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Blinken says US to provide $75 million in assistance to Palestinians

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The Biden administration will ask the US Congress for $75 million development and economic assistance for Palestinians, Secretary of State Antony Blinken announced on Tuesday, and added that Washington will be moving forward with the process to reopen the US Consulate in Jerusalem.

Speaking after his meeting with Palestinian Authority President Mahmoud Abbas, Blinken said the United States would also provide $5.5 million in immediate disaster assistance for Gaza and $32 million to United Nations Relief and Works Agency (UNRWA).

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Blinken said re-opening the US Consulate General in Jerusalem would be “an important way for our country to engage with and provide support to the Palestinian people.”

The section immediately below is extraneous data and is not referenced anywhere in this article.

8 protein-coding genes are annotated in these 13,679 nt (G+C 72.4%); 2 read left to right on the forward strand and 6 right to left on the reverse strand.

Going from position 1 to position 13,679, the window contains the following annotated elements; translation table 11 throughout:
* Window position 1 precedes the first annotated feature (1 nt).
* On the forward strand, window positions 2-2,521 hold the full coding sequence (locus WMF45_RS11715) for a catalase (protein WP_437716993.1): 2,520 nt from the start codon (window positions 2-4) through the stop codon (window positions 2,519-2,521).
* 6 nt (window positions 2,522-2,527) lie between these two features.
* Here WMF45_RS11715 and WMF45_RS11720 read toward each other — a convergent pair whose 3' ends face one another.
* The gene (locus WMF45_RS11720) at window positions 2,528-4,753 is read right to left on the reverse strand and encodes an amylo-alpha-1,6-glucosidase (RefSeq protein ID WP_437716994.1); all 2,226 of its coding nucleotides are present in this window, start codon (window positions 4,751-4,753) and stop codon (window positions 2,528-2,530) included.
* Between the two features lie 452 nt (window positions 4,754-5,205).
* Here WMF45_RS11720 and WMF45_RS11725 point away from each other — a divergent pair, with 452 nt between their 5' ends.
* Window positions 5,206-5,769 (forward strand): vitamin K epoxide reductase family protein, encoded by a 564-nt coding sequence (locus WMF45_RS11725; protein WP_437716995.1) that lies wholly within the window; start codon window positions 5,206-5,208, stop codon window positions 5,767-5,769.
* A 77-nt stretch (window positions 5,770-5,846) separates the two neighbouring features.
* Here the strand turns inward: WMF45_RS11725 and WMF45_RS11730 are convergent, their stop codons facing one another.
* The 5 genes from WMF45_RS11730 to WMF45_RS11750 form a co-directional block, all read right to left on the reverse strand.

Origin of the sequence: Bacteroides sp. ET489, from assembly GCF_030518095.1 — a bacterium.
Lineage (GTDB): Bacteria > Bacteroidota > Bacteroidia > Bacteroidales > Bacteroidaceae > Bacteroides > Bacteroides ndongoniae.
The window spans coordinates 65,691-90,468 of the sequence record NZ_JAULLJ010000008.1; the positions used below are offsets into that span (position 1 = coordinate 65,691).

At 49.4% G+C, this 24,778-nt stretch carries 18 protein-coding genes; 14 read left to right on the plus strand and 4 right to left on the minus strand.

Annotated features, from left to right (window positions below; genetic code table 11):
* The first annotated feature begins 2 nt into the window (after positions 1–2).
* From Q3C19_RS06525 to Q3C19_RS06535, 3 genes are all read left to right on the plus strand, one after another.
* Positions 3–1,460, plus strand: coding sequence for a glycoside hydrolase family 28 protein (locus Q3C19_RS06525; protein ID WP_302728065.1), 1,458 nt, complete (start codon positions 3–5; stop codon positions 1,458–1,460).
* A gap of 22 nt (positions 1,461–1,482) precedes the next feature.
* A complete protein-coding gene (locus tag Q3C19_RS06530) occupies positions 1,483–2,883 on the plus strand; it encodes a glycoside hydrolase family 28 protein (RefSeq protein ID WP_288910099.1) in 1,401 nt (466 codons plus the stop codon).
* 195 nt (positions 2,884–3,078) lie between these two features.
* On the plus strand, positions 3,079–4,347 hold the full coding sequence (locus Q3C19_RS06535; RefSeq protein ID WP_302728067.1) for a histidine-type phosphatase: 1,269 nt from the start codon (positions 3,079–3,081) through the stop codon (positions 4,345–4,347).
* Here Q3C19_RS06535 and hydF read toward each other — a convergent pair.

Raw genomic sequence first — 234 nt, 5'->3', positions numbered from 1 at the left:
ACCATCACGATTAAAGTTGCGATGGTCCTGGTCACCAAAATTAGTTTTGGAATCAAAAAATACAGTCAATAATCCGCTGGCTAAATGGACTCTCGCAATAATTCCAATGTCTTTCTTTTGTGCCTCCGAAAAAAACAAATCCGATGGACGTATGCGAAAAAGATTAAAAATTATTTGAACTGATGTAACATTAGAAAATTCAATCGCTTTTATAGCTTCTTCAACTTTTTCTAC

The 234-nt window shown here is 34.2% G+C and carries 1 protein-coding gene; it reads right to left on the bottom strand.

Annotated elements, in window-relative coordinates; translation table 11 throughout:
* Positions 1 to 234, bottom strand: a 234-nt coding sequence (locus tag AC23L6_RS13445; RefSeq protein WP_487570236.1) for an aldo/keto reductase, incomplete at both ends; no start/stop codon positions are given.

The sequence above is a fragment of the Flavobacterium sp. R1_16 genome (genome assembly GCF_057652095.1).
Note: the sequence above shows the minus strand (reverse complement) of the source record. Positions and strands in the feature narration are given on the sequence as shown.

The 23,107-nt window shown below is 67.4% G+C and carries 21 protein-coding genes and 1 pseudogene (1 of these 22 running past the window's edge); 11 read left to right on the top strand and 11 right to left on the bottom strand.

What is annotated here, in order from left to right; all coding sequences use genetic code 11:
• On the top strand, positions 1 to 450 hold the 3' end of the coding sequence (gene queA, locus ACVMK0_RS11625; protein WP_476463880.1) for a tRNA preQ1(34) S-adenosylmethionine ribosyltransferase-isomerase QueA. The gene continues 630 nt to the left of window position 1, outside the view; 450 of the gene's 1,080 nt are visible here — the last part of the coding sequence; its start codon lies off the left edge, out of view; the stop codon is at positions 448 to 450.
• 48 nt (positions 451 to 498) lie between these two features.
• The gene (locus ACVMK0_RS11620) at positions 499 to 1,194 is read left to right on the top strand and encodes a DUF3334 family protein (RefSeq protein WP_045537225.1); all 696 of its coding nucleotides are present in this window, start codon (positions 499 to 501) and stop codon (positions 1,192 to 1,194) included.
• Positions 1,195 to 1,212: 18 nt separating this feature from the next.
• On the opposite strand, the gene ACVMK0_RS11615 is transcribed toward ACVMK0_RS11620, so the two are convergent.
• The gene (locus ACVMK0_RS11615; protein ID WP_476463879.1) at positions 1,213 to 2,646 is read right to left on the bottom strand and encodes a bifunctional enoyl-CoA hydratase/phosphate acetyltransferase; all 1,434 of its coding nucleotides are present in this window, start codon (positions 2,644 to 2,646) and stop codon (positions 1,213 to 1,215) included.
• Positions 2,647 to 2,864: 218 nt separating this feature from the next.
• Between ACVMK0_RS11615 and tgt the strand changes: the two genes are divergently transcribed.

The Trump administration merged the consulate with the US Embassy in Israel in 2019, two years after recognizing Jerusalem as Israel’s capital and later moving the embassy there from Tel Aviv.

Those moves broke with long-standing US policy and infuriated Palestinians, who seek East Jerusalem as capital of future state.

Israel deems all of Jerusalem, including the eastern sector it captured in the 1967 Middle East War and annexed in a move not recognized internationally, as its undivided capital.

Biden has no plans to reverse the embassy relocation but has moved in the early months of his term to repair relations with Palestinians. In April, Biden restored hundreds of millions of dollars in Palestinian aid cut by Trump.

Speaking alongside Blinken, Abbas thanked the US “for its commitment to the two-state solution (and maintaining) the status quo on the Haram al-Sharif,” a Jerusalem compound holy to Muslims and Jews that contains Al-Aqsa Mosque, Islam’s third-holiest site.

Abbas also thanked Blinken for what he called American support “for the preservation of (Palestinian) residents of ... Sheikh Jarrah,” an East Jerusalem neighborhood where the potential evictions of Palestinian families helped spark the Israel-Gaza fighting.

Read more: Analysis: Biden’s quiet diplomacy may work, but Middle East will ‘follow you home’